James noted in the comprehensive report that different studies define offenses considered recidivism in sometimes dissimilar ways. However, he wrote that other outcome measures show positive results from programs such as reentry centers.
“While the emphasis on reducing recidivism is important, programs can also be evaluated based on other outcome measures such as their ability to connect ex-offenders with jobs, services, and institutions in their communities. The best available research has shown that there are a number of services that can help ex-offenders reconnect with their communities and lower recidivism, including programs focusing on providing vocational training, substance abuse prevention, mental health services, and housing,” James wrote in the report conclusion.
In the case of the Maricopa County center, the ADC cites the effectiveness of the Pima County Reentry Center. Since the center opened in 2012, a consistent decrease is indicated in new crimes being committed by supervised offenders.
Funding for the Maricopa County center was approved in May 2016, and the ADC said notifications were circulated to state lawmakers, council members, the Deer Valley Unified School District Board, and the Maricopa County Board of Supervisors at that time. A public hearing was also held.
The center began limited operations this past July.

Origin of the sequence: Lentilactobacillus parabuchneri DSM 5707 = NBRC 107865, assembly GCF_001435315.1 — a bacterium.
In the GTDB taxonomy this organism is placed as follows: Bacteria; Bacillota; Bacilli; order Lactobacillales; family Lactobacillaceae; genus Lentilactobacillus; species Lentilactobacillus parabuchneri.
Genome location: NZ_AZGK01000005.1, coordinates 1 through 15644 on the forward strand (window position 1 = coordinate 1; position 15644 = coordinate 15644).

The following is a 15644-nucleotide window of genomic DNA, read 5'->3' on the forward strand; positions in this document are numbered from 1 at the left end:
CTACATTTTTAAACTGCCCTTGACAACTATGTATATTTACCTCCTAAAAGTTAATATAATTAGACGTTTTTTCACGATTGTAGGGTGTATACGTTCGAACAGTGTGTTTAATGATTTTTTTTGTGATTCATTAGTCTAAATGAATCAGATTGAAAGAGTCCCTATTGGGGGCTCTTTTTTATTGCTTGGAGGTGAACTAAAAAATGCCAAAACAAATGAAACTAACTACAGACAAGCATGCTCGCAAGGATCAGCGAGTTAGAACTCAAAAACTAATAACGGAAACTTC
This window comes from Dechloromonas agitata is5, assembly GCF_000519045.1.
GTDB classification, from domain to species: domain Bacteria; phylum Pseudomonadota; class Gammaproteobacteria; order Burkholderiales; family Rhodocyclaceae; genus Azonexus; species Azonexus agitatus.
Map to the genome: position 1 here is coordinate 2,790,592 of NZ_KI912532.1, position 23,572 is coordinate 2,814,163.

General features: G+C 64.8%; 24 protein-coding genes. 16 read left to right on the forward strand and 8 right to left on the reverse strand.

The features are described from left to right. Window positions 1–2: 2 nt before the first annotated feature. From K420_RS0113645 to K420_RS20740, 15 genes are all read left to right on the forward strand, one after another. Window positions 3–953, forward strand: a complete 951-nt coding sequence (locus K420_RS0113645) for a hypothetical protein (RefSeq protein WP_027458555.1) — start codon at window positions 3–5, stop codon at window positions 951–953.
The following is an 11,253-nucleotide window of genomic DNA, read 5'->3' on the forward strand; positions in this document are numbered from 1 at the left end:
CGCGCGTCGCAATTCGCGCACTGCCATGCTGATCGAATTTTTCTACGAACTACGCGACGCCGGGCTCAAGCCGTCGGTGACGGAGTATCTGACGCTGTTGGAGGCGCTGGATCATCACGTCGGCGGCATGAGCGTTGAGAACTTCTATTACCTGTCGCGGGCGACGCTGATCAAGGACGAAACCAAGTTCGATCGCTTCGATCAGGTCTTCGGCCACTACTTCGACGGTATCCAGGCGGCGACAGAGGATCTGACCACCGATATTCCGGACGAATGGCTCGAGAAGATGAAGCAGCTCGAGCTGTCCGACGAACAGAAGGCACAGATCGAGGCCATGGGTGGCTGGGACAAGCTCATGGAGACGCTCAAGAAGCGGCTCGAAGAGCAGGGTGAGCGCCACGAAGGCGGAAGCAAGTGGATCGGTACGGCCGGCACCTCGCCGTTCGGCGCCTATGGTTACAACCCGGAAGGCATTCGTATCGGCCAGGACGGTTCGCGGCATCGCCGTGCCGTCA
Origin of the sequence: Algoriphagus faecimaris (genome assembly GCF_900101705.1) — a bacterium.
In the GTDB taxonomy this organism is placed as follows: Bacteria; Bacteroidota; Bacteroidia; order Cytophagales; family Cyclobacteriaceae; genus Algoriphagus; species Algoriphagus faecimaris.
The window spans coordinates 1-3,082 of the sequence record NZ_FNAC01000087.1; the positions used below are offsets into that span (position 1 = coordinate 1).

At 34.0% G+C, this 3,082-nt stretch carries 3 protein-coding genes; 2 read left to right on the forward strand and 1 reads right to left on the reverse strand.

“The Community Corrections Office was opened and ADC began housing a small number of offenders who would otherwise be without safe housing. Having these offenders temporarily housed at the center allows for ADC staff to keep a closer eye on them and assist them to find permanent housing,” Wilder noted.
As of this month, the center also is accepting offenders for short term stays as a sanction for low level violations of their terms of community supervision. Wilder said sanctions typically range from 1-3 days and are utilized to provide the offender with resources for redirecting their behavior. A 90-day in-residence treatment program for offenders in need of substance abuse treatment has also opened.
“Offenders who are residing at the MRC must return to the center each night between 4-8 p.m. dependent on which program they are enrolled in and their employment status,” Wilder wrote. “If they fail to return at their designated time, an attempt is made to contact them and determine if there is a legitimate reason for their being late, such as having to work late. When an offender poses a high risk to the community and either cannot be contacted or does not have a legitimate reason for being late reporting back to the center, a warrant is immediately issued for him.”